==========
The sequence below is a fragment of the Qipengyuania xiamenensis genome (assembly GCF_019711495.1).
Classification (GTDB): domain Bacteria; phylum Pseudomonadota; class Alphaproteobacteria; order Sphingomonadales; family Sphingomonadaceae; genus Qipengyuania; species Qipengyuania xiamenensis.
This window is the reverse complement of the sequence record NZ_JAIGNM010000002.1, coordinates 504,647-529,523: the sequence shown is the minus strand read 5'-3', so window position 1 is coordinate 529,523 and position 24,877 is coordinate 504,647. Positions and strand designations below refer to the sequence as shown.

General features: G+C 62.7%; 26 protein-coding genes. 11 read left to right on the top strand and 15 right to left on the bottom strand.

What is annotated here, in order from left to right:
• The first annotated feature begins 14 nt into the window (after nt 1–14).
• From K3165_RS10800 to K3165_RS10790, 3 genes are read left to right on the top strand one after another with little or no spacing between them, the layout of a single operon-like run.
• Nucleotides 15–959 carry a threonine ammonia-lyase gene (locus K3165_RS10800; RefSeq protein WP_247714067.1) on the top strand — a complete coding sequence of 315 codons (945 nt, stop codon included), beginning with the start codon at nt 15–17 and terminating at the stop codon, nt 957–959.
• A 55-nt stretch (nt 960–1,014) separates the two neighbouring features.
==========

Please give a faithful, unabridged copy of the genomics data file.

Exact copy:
The sequence below is a fragment of the Qipengyuania xiamenensis genome (assembly GCF_019711495.1).
Classification (GTDB): domain Bacteria; phylum Pseudomonadota; class Alphaproteobacteria; order Sphingomonadales; family Sphingomonadaceae; genus Qipengyuania; species Qipengyuania xiamenensis.
This window is the reverse complement of the sequence record NZ_JAIGNM010000002.1, coordinates 504,647-529,523: the sequence shown is the minus strand read 5'-3', so window position 1 is coordinate 529,523 and position 24,877 is coordinate 504,647. Positions and strand designations below refer to the sequence as shown.

General features: G+C 62.7%; 26 protein-coding genes. 11 read left to right on the top strand and 15 right to left on the bottom strand.

What is annotated here, in order from left to right:
• The first annotated feature begins 14 nt into the window (after nt 1–14).
• From K3165_RS10800 to K3165_RS10790, 3 genes are read left to right on the top strand one after another with little or no spacing between them, the layout of a single operon-like run.
• Nucleotides 15–959 carry a threonine ammonia-lyase gene (locus K3165_RS10800; RefSeq protein WP_247714067.1) on the top strand — a complete coding sequence of 315 codons (945 nt, stop codon included), beginning with the start codon at nt 15–17 and terminating at the stop codon, nt 957–959.
• A 55-nt stretch (nt 960–1,014) separates the two neighbouring features.